African Americans with heart failure (HF) are at increased risk for unanticipated hospitalizations and utilization of emergency department services. [Mental health issues, such as depression and anxiety, are also more prevalent in African American women with HF than African American women without HF. African American women are recognized to have compounded stressors that augment the strain of self-management of this intensive disease]. Recognizing the relationships of physical and psychosocial issues in self-management is important;and, in particular, the role of emotion regulation. Emotion regulation is defined as the experiencing, processing, and modulating of emotional responses in response to stressors or situations, and is required to facilitate behavioral adherence to HF self-management. Research has identified relationships between emotional and physical health in the African American women, but less is known about how perceptions of illness and emotion regulatory capacity alter behavioral adherence and health service usage outcomes of this patient population. [Thus, this prospective observational study proposes to examine emotion regulation, illness perceptions, and adherence to medications, exercise, and diet in African American women with HF.
The specific aims of this study are to:
Aim 1. Determine the associations between psychological factors (anxiety, stress, and depression) and emotion regulation in African American women with HF (time 1).
Aim 2. Determine the relationship of the contributing factors (clinical, demographic, and psychological) and illness perceptions with emotion regulation at intake (time 1) for African American women with HF.
Aim 3. Determine the effects of illness perceptions and emotion regulation on [the outcomes of] adherence and the use of healthcare services (hospitalization, emergency department, urgent care and unanticipated primary care visits) in African American women with HF at 30-days (time 2). The proposed project utilizes a repeated measures design with two data collection points: 1) discharge from the hospital, and 2) 30-days after discharge. Measurements will include surveys eliciting socio-demographic, emotion regulation, illness perception, and adherence information and medical record data to obtain clinical indicators and determine additional use of healthcare services. Patients included will be African American women who are being discharged from a hospitalization for exacerbation of HF with discharge instructions that include diet, medication, and exercise. The project will be completed with support from the students'interdisciplinary mentorship team. Nurse researchers Dr.'s Lehto, Given and [D. Moser] have advanced knowledge and experience in cognitive behavioral, adherence, and health disparities research in chronic illness populations respectively. Dr. J. Moser has extensive research background in emotion regulation, including measurement and analysis.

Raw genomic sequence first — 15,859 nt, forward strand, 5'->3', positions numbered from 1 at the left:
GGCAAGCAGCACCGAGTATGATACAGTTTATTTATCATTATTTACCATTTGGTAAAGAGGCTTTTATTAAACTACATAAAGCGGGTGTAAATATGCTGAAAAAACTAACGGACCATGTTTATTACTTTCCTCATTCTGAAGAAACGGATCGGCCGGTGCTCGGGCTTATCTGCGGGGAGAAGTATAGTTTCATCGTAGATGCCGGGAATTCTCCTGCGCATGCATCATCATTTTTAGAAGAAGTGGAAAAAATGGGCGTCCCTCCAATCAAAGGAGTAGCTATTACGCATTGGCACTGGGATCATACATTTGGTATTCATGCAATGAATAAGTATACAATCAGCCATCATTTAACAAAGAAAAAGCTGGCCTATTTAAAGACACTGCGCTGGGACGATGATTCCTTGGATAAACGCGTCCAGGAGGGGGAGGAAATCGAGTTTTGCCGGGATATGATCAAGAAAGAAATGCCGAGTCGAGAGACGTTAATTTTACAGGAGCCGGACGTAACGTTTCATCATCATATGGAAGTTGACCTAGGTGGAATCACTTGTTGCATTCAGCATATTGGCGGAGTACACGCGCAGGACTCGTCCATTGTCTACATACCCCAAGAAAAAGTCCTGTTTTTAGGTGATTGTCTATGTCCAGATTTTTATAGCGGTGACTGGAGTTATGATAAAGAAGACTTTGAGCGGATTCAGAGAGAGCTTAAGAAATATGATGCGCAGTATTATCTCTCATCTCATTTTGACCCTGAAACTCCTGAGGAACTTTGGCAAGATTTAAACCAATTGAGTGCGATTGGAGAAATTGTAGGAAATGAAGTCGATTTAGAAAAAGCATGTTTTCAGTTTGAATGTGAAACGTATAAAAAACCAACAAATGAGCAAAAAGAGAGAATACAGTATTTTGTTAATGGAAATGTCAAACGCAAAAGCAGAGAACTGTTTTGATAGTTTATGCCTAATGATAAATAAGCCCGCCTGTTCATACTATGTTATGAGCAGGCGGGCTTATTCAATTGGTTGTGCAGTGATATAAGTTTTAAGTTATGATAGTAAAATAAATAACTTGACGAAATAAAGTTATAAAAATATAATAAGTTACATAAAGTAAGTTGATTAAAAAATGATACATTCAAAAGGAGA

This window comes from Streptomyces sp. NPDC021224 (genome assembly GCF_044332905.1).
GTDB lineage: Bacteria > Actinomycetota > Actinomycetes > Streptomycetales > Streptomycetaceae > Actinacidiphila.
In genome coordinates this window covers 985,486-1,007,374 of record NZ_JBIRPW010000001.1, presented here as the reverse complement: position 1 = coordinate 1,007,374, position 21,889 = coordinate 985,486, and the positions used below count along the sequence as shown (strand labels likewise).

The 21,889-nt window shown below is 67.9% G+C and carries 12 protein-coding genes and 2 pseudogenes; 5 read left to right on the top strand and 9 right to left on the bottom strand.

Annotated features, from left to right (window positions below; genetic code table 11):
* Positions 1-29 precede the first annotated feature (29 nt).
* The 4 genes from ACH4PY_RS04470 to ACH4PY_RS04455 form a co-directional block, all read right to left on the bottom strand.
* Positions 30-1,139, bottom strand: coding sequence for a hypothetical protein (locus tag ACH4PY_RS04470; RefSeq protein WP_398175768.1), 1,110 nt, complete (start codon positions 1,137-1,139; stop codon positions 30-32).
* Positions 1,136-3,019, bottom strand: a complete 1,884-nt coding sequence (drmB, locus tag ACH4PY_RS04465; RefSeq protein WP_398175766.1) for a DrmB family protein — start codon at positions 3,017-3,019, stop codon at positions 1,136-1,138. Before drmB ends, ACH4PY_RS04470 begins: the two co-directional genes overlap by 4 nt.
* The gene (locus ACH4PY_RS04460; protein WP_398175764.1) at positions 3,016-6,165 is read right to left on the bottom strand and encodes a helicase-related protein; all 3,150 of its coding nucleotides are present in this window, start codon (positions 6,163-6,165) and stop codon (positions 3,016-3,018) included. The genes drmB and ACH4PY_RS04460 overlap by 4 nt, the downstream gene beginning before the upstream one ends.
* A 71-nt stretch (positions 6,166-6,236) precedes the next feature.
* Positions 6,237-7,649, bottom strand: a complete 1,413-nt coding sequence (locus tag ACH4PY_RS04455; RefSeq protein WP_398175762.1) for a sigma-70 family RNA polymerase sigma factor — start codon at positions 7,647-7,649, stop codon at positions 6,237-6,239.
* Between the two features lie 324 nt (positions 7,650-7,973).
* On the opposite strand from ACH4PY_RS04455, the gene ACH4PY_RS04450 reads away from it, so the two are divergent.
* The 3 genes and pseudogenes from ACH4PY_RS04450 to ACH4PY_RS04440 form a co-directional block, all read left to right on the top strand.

African American women with HF have complex medical needs, documented higher levels of depression and anxiety and treatment adherence challenges. Illness perceptions and the patients'ability to regulate emotions are integral to understanding self-management and adaptation to chronic illness. The study will investigate illness perceptions, emotion regulation and adherence in African American women with HF.